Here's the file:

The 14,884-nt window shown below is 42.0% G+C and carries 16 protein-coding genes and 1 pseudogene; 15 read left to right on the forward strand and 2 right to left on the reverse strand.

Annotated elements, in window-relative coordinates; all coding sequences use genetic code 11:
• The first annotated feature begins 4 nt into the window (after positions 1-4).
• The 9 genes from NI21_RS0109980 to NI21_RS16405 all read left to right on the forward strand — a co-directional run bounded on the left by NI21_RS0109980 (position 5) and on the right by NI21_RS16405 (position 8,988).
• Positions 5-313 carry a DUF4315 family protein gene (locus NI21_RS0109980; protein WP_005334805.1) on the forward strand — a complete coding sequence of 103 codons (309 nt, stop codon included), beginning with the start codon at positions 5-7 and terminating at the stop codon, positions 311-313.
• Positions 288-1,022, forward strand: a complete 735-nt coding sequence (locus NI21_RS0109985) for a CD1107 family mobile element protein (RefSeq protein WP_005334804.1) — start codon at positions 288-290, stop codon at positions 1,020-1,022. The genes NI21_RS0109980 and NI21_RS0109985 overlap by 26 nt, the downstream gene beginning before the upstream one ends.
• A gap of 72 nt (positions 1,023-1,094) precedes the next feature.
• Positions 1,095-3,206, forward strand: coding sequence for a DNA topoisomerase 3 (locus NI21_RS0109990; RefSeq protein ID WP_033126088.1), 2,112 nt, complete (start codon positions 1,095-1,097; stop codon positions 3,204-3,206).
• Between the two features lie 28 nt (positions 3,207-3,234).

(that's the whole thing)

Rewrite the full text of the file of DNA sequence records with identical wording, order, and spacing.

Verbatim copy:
The 14,884-nt window shown below is 42.0% G+C and carries 16 protein-coding genes and 1 pseudogene; 15 read left to right on the forward strand and 2 right to left on the reverse strand.

Annotated elements, in window-relative coordinates; all coding sequences use genetic code 11:
• The first annotated feature begins 4 nt into the window (after positions 1-4).
• The 9 genes from NI21_RS0109980 to NI21_RS16405 all read left to right on the forward strand — a co-directional run bounded on the left by NI21_RS0109980 (position 5) and on the right by NI21_RS16405 (position 8,988).
• Positions 5-313 carry a DUF4315 family protein gene (locus NI21_RS0109980; protein WP_005334805.1) on the forward strand — a complete coding sequence of 103 codons (309 nt, stop codon included), beginning with the start codon at positions 5-7 and terminating at the stop codon, positions 311-313.
• Positions 288-1,022, forward strand: a complete 735-nt coding sequence (locus NI21_RS0109985) for a CD1107 family mobile element protein (RefSeq protein WP_005334804.1) — start codon at positions 288-290, stop codon at positions 1,020-1,022. The genes NI21_RS0109980 and NI21_RS0109985 overlap by 26 nt, the downstream gene beginning before the upstream one ends.
• A gap of 72 nt (positions 1,023-1,094) precedes the next feature.
• Positions 1,095-3,206, forward strand: coding sequence for a DNA topoisomerase 3 (locus NI21_RS0109990; RefSeq protein ID WP_033126088.1), 2,112 nt, complete (start codon positions 1,095-1,097; stop codon positions 3,204-3,206).
• Between the two features lie 28 nt (positions 3,207-3,234).